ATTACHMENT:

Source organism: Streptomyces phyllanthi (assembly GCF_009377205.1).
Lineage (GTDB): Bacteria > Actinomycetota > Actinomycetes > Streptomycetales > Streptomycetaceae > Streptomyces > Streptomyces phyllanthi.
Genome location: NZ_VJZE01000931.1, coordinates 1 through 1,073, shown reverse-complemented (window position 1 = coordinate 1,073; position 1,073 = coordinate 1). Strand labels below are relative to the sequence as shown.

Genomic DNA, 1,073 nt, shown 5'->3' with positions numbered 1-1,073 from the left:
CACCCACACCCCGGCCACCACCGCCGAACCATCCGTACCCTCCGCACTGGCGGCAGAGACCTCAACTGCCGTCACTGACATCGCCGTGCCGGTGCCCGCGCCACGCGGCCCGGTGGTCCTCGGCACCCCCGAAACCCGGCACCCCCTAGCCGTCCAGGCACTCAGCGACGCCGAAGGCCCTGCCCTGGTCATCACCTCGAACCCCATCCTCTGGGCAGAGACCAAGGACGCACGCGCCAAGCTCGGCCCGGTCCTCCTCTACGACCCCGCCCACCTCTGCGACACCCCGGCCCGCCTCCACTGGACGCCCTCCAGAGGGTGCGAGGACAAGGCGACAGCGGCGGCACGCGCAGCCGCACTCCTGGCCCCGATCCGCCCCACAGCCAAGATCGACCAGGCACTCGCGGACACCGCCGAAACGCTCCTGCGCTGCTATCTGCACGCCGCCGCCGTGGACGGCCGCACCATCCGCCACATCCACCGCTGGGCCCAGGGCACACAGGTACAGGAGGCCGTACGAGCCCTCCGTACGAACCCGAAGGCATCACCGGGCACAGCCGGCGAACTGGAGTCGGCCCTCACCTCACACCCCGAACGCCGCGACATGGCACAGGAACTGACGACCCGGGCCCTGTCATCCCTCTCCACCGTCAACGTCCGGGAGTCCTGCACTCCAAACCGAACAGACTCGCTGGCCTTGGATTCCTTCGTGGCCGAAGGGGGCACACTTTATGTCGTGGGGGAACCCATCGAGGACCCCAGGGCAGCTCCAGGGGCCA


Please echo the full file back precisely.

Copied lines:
Source organism: Streptomyces phyllanthi (assembly GCF_009377205.1).
Lineage (GTDB): Bacteria > Actinomycetota > Actinomycetes > Streptomycetales > Streptomycetaceae > Streptomyces > Streptomyces phyllanthi.
Genome location: NZ_VJZE01000931.1, coordinates 1 through 1,073, shown reverse-complemented (window position 1 = coordinate 1,073; position 1,073 = coordinate 1). Strand labels below are relative to the sequence as shown.

Genomic DNA, 1,073 nt, shown 5'->3' with positions numbered 1-1,073 from the left:
CACCCACACCCCGGCCACCACCGCCGAACCATCCGTACCCTCCGCACTGGCGGCAGAGACCTCAACTGCCGTCACTGACATCGCCGTGCCGGTGCCCGCGCCACGCGGCCCGGTGGTCCTCGGCACCCCCGAAACCCGGCACCCCCTAGCCGTCCAGGCACTCAGCGACGCCGAAGGCCCTGCCCTGGTCATCACCTCGAACCCCATCCTCTGGGCAGAGACCAAGGACGCACGCGCCAAGCTCGGCCCGGTCCTCCTCTACGACCCCGCCCACCTCTGCGACACCCCGGCCCGCCTCCACTGGACGCCCTCCAGAGGGTGCGAGGACAAGGCGACAGCGGCGGCACGCGCAGCCGCACTCCTGGCCCCGATCCGCCCCACAGCCAAGATCGACCAGGCACTCGCGGACACCGCCGAAACGCTCCTGCGCTGCTATCTGCACGCCGCCGCCGTGGACGGCCGCACCATCCGCCACATCCACCGCTGGGCCCAGGGCACACAGGTACAGGAGGCCGTACGAGCCCTCCGTACGAACCCGAAGGCATCACCGGGCACAGCCGGCGAACTGGAGTCGGCCCTCACCTCACACCCCGAACGCCGCGACATGGCACAGGAACTGACGACCCGGGCCCTGTCATCCCTCTCCACCGTCAACGTCCGGGAGTCCTGCACTCCAAACCGAACAGACTCGCTGGCCTTGGATTCCTTCGTGGCCGAAGGGGGCACACTTTATGTCGTGGGGGAACCCATCGAGGACCCCAGGGCAGCTCCAGGGGCCA